They had some shopping facilities but received no pay before October, by which time health had deteriorated and 50 per cent of the men were unfit to go out to work, mostly as a result of insufficient food.
In August and October 1942 they received Red Cross food which was rationed over a period of three months. It was invaluable, though scanty. Later, they moved to a bigger camp in Singapore and Christmas Day 1942 was a wonderful day for food in spite of the Japanese.
On December 27 they were unexpectedly returned to Changi where they found a canteen, theatres, clubs and churches had been established. All officers above the rank of lieutenant colonel had been sent to Japan and other working parties had gone to Burma, Borneo and Thailand. Many of the 88th had also left.
“It was a very welcome change to get away from close contact with the Nips,” continues Maj Houghton.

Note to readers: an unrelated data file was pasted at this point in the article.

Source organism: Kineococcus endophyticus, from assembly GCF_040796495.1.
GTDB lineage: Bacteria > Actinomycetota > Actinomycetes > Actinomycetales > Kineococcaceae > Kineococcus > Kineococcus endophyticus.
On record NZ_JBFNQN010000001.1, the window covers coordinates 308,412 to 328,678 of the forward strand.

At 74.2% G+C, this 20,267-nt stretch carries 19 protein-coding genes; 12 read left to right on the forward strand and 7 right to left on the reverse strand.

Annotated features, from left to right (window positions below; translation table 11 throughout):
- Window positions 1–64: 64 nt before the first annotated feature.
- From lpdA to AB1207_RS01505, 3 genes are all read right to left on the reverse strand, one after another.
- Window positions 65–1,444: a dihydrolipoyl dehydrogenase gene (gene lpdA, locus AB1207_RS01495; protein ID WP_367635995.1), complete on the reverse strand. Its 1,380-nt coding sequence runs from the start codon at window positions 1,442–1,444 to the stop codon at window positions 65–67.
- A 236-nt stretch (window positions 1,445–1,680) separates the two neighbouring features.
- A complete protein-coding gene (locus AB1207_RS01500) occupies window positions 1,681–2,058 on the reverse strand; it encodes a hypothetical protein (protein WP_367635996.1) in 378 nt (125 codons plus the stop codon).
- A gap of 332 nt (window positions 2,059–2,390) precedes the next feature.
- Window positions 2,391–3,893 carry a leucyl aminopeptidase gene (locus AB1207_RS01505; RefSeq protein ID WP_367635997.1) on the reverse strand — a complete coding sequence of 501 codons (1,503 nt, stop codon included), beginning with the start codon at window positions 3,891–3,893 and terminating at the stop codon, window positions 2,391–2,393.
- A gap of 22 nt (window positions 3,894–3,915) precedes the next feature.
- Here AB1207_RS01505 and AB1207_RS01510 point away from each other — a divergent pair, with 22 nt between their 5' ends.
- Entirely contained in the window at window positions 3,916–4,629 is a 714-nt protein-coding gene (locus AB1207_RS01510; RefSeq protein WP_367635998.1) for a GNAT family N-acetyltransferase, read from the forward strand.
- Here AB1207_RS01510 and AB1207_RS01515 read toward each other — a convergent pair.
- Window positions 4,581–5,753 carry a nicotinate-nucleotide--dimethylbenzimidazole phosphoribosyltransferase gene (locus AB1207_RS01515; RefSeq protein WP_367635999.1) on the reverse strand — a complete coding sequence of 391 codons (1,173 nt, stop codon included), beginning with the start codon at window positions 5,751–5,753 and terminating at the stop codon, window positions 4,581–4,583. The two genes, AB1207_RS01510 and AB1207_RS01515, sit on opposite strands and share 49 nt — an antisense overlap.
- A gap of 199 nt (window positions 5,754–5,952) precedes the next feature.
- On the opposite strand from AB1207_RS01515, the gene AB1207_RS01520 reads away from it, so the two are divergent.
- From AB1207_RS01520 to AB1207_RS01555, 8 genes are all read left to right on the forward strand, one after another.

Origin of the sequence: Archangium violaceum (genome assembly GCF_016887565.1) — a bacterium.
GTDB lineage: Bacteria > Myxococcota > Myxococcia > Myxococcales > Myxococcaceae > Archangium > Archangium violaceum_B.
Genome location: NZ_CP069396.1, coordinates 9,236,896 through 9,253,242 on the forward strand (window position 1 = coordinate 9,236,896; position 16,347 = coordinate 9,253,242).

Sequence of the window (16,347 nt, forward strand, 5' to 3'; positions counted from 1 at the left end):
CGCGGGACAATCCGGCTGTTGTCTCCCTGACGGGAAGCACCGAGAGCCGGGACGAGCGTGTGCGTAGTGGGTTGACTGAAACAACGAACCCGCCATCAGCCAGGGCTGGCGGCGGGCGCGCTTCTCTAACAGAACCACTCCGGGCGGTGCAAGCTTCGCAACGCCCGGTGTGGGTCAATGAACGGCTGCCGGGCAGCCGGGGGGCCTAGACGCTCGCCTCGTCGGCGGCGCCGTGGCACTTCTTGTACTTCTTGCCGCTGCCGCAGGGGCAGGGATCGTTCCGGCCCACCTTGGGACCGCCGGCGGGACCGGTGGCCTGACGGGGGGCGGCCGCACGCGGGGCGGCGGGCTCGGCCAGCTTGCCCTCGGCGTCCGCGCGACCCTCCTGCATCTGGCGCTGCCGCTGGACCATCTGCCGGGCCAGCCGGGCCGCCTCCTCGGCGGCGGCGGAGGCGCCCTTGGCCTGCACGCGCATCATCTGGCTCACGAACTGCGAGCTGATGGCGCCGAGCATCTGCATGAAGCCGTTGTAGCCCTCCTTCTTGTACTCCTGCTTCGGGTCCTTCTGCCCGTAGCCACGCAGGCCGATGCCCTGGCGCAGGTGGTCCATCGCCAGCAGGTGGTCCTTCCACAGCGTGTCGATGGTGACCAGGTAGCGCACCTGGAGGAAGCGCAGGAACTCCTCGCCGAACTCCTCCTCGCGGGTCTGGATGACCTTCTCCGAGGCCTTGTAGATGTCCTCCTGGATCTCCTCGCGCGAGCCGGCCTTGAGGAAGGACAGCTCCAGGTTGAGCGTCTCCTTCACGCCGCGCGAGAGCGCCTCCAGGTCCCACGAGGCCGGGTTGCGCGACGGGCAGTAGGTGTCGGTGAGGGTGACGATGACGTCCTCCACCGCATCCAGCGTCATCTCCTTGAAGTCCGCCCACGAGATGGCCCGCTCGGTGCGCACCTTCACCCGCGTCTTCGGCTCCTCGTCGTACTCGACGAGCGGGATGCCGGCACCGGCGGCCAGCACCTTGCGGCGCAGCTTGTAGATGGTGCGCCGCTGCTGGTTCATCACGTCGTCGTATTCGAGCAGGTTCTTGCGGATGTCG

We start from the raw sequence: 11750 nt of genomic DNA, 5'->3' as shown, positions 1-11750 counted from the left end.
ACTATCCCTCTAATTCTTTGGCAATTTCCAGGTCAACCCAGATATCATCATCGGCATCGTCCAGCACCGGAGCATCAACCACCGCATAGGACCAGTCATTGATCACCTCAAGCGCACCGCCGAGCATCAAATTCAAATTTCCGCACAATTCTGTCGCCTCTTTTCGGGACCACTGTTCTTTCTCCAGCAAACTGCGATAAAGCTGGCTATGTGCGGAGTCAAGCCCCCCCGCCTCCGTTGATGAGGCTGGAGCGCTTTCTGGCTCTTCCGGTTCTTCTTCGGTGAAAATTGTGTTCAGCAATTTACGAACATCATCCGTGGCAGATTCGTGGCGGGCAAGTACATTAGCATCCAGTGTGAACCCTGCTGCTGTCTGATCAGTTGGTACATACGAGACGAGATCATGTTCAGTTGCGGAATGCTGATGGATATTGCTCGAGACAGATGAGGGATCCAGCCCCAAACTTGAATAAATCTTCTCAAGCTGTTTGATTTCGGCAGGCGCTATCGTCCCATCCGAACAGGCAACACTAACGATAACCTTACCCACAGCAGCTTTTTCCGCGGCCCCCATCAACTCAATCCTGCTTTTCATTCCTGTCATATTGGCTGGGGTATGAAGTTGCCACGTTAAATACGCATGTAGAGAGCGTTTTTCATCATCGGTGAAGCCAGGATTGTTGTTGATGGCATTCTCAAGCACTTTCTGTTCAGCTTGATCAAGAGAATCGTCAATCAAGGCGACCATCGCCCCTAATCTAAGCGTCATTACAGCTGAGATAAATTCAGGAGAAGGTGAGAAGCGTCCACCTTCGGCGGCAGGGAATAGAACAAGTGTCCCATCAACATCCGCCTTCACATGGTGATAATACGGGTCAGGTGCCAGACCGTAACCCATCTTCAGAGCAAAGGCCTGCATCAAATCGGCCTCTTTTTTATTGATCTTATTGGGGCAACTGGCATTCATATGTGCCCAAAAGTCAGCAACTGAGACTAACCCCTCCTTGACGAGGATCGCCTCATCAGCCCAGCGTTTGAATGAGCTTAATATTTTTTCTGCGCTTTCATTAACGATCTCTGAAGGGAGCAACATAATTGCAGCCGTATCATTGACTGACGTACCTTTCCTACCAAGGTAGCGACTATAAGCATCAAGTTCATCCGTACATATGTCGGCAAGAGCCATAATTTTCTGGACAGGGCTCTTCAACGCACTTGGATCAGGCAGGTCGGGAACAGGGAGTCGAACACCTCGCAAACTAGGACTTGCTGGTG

“In such a large camp of 15,000 or so, one very rarely encountered one’s guards. You will notice that the Nips never separated officers and men, it suited them better to make us look after our own men. Escape was virtually impossible, the natural obstacles being practically impassable.
“Life was pleasant for a time after the working camps. Our theatre would honestly not have disgraced the West End in its staging and effects, and many of the shows were of a very high standard. A number of musical instruments had been discovered or acquired in Singapore. We had many fine players and we formed an 18th Division orchestra.
“About three months ago, I formed a new musical combination to meet the demand for good music, this time a chamber sextet of two violins,clarinet, cello, bass and piano, and we now have a repertoire of 30 pieces, mostly Handel, Bach, Mozart and Beethoven, including Eine Kleine Nacht music complete, scored from memory by our Dutch violinist.
“We have a male voice choir going most of the time, under a professor of music and each church has its own choir, but living on the daily ration of a hen does not improve the voice.”